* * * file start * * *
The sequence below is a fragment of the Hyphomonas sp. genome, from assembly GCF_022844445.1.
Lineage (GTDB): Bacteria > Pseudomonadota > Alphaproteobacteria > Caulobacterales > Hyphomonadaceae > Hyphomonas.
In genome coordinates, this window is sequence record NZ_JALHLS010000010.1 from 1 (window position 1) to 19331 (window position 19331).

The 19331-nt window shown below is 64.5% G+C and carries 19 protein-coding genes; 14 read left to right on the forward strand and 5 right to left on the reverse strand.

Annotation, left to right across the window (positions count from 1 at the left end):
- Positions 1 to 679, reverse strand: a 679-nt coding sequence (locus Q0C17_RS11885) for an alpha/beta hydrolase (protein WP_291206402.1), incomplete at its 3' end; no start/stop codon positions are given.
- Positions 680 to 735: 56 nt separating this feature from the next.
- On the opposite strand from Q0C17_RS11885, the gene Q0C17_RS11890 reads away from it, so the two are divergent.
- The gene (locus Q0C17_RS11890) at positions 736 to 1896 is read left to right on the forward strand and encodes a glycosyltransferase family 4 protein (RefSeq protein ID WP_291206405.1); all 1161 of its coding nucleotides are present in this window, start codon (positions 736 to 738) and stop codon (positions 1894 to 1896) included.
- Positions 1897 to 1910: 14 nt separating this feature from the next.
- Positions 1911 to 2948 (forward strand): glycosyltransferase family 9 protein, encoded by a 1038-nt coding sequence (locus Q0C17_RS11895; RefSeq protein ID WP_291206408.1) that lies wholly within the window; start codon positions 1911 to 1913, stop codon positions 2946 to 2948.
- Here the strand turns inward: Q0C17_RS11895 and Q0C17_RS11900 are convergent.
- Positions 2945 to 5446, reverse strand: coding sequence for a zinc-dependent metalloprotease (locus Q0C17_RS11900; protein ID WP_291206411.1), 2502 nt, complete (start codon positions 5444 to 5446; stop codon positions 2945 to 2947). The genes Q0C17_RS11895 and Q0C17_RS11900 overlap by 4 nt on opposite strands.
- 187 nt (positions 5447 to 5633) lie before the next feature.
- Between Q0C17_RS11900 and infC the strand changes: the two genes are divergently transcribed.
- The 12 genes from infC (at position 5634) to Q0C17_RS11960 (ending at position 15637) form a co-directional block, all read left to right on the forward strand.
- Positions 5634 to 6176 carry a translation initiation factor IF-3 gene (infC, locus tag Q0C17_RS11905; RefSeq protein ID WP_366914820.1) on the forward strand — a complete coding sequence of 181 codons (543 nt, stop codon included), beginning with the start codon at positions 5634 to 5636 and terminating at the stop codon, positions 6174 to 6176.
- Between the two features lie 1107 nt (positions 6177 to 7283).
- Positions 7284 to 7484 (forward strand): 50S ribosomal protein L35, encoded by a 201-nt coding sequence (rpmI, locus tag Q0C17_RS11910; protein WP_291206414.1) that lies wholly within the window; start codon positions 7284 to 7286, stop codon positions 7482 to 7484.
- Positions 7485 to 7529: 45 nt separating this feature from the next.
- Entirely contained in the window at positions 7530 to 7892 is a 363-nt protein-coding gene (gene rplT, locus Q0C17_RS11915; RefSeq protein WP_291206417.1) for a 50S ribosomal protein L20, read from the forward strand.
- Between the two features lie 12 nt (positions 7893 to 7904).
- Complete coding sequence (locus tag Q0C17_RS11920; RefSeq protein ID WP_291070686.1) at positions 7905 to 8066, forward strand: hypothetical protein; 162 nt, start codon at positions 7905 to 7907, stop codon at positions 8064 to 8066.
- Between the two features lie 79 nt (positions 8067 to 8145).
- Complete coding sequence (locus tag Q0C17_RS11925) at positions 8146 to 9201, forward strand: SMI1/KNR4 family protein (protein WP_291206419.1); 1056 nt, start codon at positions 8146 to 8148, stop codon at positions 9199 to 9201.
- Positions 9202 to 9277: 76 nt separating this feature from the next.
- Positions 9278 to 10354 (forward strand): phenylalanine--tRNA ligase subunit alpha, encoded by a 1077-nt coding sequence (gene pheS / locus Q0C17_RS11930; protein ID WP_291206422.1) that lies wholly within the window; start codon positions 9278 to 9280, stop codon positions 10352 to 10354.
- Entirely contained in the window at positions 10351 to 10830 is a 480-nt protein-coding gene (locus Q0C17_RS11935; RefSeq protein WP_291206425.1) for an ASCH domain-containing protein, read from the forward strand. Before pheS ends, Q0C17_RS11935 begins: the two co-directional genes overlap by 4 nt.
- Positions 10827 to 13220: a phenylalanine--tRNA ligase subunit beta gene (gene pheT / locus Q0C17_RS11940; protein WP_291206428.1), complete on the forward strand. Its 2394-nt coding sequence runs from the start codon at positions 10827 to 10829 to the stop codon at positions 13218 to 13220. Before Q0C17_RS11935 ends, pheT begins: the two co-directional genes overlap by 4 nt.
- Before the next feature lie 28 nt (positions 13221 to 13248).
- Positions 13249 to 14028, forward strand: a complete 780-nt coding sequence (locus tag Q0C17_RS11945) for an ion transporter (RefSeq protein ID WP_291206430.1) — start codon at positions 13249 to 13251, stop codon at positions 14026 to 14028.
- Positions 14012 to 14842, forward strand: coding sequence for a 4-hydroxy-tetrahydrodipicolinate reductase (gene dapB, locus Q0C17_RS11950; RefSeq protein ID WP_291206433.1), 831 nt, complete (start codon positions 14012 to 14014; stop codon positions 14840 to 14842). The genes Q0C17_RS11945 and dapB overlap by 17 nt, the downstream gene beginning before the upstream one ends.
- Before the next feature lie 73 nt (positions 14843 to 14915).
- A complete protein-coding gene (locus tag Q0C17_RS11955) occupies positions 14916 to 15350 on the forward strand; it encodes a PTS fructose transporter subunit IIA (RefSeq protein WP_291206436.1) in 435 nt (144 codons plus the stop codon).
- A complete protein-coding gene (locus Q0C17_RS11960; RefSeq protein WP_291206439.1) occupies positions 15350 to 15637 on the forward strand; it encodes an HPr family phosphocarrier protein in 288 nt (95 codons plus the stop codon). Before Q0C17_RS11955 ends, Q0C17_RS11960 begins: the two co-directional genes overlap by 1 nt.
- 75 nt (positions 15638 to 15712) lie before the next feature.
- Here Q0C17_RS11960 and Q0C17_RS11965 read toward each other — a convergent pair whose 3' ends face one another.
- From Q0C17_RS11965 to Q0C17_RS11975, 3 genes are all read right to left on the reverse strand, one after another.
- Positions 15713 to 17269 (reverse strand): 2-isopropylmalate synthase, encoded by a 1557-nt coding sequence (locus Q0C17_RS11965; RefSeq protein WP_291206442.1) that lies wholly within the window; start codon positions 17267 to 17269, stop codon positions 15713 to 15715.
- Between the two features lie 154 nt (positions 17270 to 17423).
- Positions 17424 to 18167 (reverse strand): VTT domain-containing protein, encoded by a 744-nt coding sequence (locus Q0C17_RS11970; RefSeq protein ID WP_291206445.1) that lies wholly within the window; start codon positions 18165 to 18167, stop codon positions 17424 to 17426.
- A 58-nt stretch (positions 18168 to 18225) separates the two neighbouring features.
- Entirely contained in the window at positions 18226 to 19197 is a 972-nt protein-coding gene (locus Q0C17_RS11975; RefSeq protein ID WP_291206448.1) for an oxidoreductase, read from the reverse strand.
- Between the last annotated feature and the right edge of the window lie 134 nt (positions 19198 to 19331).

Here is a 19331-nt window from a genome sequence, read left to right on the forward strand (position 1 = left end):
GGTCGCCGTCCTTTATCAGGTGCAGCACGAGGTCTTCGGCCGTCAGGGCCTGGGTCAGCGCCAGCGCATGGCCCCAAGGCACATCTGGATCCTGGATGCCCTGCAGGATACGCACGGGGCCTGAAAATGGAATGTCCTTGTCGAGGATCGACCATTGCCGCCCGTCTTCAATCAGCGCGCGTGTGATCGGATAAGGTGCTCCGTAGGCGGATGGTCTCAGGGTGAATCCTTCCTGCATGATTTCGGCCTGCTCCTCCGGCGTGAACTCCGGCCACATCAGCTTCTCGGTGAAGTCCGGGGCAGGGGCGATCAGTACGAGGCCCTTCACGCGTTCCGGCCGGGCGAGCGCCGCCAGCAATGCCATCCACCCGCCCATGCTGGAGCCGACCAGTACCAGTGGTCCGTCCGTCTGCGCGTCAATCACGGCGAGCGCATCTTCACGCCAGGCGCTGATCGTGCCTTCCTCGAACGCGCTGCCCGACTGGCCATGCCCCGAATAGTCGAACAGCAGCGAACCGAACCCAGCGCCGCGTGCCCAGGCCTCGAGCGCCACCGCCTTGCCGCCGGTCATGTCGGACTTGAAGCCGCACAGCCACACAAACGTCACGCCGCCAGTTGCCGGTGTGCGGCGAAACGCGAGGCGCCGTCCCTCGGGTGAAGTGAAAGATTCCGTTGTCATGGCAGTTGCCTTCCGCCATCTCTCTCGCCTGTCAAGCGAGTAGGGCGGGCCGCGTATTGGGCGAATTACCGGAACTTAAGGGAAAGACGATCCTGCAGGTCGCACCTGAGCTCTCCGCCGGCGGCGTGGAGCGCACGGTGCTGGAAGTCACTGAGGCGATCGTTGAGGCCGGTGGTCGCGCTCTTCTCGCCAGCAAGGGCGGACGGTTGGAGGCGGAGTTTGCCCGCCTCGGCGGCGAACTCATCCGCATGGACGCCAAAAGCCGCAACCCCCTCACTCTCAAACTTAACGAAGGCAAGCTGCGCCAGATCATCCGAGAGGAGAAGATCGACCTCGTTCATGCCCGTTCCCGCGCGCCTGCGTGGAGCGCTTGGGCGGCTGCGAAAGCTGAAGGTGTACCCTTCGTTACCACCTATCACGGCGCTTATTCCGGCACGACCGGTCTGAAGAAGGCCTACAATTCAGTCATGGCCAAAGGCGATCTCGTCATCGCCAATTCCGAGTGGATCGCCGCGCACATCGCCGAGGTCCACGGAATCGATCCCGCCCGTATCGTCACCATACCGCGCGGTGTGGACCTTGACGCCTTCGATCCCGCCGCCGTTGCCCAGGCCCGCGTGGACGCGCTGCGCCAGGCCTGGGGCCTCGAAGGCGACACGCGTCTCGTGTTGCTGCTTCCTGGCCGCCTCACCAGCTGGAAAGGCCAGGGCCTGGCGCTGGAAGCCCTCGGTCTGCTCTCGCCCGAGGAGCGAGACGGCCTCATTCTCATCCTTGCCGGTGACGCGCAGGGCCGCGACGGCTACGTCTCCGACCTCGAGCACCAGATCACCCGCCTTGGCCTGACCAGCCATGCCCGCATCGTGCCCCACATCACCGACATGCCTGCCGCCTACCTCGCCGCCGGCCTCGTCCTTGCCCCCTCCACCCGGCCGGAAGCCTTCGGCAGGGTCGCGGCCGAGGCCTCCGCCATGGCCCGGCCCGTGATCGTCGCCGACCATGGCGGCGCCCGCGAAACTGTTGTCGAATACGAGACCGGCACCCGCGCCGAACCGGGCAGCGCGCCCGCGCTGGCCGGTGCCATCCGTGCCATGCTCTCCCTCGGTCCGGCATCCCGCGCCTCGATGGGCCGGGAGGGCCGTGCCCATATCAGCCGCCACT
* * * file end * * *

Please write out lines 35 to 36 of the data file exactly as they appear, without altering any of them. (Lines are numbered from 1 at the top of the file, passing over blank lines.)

- A complete protein-coding gene (locus Q0C17_RS11960; RefSeq protein WP_291206439.1) occupies positions 15350 to 15637 on the forward strand; it encodes an HPr family phosphocarrier protein in 288 nt (95 codons plus the stop codon). Before Q0C17_RS11955 ends, Q0C17_RS11960 begins: the two co-directional genes overlap by 1 nt.
- 75 nt (positions 15638 to 15712) lie before the next feature.